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College of Liberal Arts


The Interdisciplinary Studies Committee scrutinizes applications carefully, because these become curricular contracts for highly individualized courses of study. Each application is unique and the following tips may help you.

Allow plenty of time. Most students need a few weeks to get the application ready.

Read the instructions and form carefully, trying to fill in the blanks mentally and noting things you have to learn.

Get lots of faculty advice. Faculty members know about their own disciplines and departmental requirements, but each one may not be well informed about other components of your proposed major.

Make an appointment and keep it.

Bring along a draft of your "Statement of Purpose."

If you think a person would be a good advisor, ask if he or she would be willing to serve (the information sheet tells what the advisor's responsibilities are on your committee).

Get to know the UMD Catalog. Theoretically, any course at UMD is available for incorporating into an Interdisciplinary Studies major, but in actual practice there are real limitations of prerequisites and prior knowledge, as well as restrictions on space available.

Many courses list prerequisites . These should be on page 2 of the application.

Sometimes prerequisites can be waived by the instructor or department for I.S. Majors. If you do this, list the appropriate persons on your application form as Consulting Advisors-and get their signatures before submitting the form!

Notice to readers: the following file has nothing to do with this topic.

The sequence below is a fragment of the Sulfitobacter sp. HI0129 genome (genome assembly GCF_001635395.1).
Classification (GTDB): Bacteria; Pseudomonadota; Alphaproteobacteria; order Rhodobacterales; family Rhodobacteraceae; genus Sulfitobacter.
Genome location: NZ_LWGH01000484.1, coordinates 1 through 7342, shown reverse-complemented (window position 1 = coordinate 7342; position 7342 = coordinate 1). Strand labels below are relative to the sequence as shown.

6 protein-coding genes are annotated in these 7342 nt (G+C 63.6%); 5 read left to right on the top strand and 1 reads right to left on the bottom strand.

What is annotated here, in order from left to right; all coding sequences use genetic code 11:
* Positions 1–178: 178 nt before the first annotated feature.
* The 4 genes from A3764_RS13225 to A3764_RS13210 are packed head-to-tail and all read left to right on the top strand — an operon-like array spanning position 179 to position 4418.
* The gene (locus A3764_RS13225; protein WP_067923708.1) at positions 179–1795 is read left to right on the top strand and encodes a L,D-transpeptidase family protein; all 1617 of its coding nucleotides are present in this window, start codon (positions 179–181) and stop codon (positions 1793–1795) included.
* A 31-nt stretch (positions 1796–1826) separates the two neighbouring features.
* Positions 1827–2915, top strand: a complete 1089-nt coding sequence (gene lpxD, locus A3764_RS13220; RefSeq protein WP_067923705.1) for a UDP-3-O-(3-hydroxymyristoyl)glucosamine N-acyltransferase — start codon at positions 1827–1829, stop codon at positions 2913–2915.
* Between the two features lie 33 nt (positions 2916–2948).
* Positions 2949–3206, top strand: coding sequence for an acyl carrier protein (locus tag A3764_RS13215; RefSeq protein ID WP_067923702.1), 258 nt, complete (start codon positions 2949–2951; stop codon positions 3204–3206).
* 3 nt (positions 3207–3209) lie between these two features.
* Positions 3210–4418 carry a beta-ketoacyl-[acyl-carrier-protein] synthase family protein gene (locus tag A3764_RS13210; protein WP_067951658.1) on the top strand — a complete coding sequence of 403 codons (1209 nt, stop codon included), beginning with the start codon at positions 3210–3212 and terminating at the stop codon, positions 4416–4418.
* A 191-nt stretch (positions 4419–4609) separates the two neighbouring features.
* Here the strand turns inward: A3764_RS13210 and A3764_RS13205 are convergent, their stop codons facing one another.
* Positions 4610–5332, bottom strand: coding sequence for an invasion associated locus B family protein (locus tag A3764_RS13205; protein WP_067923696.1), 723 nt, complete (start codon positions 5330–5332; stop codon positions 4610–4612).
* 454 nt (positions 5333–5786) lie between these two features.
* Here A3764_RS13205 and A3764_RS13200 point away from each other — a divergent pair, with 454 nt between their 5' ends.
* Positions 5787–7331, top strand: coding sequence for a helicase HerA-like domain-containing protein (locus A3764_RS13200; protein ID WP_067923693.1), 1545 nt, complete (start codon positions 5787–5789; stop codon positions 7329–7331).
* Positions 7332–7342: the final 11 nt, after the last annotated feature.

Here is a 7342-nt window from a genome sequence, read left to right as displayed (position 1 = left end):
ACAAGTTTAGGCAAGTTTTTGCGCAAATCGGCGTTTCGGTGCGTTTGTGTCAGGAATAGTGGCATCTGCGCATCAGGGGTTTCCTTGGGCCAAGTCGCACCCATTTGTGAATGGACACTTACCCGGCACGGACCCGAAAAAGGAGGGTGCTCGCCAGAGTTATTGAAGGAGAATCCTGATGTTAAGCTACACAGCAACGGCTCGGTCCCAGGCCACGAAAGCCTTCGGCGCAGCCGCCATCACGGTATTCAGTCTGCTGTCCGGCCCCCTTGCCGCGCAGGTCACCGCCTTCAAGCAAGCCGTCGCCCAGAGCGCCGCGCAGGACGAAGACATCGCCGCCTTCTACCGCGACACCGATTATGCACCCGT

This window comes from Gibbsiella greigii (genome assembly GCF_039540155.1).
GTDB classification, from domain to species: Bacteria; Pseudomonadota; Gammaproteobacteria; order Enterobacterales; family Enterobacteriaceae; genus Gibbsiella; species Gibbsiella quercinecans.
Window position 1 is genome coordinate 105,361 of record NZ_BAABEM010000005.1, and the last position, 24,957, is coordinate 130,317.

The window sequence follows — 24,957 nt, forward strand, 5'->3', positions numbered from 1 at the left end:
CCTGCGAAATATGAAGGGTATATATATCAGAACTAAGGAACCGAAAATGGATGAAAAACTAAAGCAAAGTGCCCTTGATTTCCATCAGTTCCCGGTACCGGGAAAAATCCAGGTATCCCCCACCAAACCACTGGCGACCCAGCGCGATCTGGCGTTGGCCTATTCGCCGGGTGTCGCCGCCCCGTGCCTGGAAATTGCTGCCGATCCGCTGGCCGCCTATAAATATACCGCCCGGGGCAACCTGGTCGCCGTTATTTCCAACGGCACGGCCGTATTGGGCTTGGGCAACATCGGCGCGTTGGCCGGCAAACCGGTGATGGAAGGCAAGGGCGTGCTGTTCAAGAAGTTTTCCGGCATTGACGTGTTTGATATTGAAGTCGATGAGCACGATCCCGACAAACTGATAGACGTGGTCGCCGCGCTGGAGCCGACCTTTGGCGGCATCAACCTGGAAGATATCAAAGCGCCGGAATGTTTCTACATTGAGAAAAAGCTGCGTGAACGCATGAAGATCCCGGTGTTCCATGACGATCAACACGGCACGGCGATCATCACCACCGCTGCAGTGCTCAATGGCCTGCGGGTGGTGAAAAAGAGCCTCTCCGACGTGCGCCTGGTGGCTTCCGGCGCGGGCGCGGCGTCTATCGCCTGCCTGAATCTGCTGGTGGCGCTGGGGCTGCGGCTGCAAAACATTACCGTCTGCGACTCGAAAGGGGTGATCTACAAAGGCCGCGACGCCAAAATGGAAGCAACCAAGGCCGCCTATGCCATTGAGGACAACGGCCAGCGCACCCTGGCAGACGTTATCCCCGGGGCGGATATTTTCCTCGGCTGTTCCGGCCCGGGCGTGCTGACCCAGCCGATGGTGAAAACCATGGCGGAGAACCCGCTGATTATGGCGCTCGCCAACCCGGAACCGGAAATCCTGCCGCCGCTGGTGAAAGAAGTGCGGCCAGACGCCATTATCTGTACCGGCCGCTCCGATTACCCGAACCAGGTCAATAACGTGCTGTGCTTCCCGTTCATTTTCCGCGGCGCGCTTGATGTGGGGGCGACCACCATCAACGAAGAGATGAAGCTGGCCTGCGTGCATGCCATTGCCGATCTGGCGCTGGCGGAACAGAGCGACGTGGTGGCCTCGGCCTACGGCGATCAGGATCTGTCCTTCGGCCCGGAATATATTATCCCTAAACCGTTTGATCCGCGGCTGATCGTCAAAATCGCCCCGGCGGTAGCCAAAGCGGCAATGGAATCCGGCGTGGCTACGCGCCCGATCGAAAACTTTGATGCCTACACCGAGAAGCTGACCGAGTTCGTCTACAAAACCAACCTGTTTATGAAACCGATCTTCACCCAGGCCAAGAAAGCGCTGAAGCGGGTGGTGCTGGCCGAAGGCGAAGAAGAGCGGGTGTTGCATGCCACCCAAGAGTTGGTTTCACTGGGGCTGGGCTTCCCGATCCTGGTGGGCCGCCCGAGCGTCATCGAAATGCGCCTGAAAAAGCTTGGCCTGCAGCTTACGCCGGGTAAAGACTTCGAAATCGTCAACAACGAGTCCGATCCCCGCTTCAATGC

If your proposal includes courses in accounting , finance and information science or management studies, you must also show that you will have taken at least one course in economics one in accounting and one in statistics.

Written communication is important in any field, you should include your Advanced Writing course.

Statement of purpose. This is where a student addresses the purpose of the major being proposed. Be concise and to the point, and after you have written your statement, ask "Did I make a convincing case for this particular major?".

Proofread and correct the entire application. Are the course numbers correct? Any spelling errors? Did you name your advisors? Is your current address and telephone number correct? Did you date the application?

Get a current transcript & APAS and attach them to your proposal. When satisfied with the application, get your advisors' signatures (both principal and consulting).

Make a copy for your files and take the original to the Advisor. Make an appointment to discuss your draft proposal with the Director and, after discussion, revise your proposal if necessary. Submit your final draft to the Director before the end of the 8th week of the semester. The I.S. committee will meet to consider applications the week or two after the deadline. A letter reporting the Committee's action will be sent a few days after the meeting.

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